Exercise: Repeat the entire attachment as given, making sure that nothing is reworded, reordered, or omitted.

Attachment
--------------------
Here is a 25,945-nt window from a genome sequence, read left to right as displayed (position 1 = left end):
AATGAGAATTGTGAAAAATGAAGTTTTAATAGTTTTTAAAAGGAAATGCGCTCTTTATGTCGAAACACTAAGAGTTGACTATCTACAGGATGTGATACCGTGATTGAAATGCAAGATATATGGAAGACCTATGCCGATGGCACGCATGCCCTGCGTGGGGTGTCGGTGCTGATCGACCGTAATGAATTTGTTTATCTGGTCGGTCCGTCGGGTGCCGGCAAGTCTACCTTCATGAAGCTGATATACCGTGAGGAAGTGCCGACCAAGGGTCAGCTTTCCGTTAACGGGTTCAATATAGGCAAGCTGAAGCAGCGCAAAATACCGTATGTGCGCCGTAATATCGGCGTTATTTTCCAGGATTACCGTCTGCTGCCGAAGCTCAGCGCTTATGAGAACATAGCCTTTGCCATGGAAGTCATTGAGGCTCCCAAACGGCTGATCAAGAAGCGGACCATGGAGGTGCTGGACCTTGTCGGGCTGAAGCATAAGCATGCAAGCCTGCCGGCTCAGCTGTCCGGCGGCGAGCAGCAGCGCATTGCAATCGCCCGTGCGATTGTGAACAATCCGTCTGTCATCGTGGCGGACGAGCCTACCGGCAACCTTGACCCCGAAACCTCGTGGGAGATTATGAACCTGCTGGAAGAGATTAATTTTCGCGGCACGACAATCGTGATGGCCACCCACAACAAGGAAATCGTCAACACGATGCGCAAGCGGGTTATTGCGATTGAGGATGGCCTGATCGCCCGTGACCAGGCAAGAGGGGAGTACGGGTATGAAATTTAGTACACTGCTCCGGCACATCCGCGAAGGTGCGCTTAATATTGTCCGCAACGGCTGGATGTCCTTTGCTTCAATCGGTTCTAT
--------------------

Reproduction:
Here is a 25,945-nt window from a genome sequence, read left to right as displayed (position 1 = left end):
AATGAGAATTGTGAAAAATGAAGTTTTAATAGTTTTTAAAAGGAAATGCGCTCTTTATGTCGAAACACTAAGAGTTGACTATCTACAGGATGTGATACCGTGATTGAAATGCAAGATATATGGAAGACCTATGCCGATGGCACGCATGCCCTGCGTGGGGTGTCGGTGCTGATCGACCGTAATGAATTTGTTTATCTGGTCGGTCCGTCGGGTGCCGGCAAGTCTACCTTCATGAAGCTGATATACCGTGAGGAAGTGCCGACCAAGGGTCAGCTTTCCGTTAACGGGTTCAATATAGGCAAGCTGAAGCAGCGCAAAATACCGTATGTGCGCCGTAATATCGGCGTTATTTTCCAGGATTACCGTCTGCTGCCGAAGCTCAGCGCTTATGAGAACATAGCCTTTGCCATGGAAGTCATTGAGGCTCCCAAACGGCTGATCAAGAAGCGGACCATGGAGGTGCTGGACCTTGTCGGGCTGAAGCATAAGCATGCAAGCCTGCCGGCTCAGCTGTCCGGCGGCGAGCAGCAGCGCATTGCAATCGCCCGTGCGATTGTGAACAATCCGTCTGTCATCGTGGCGGACGAGCCTACCGGCAACCTTGACCCCGAAACCTCGTGGGAGATTATGAACCTGCTGGAAGAGATTAATTTTCGCGGCACGACAATCGTGATGGCCACCCACAACAAGGAAATCGTCAACACGATGCGCAAGCGGGTTATTGCGATTGAGGATGGCCTGATCGCCCGTGACCAGGCAAGAGGGGAGTACGGGTATGAAATTTAGTACACTGCTCCGGCACATCCGCGAAGGTGCGCTTAATATTGTCCGCAACGGCTGGATGTCCTTTGCTTCAATCGGTTCTAT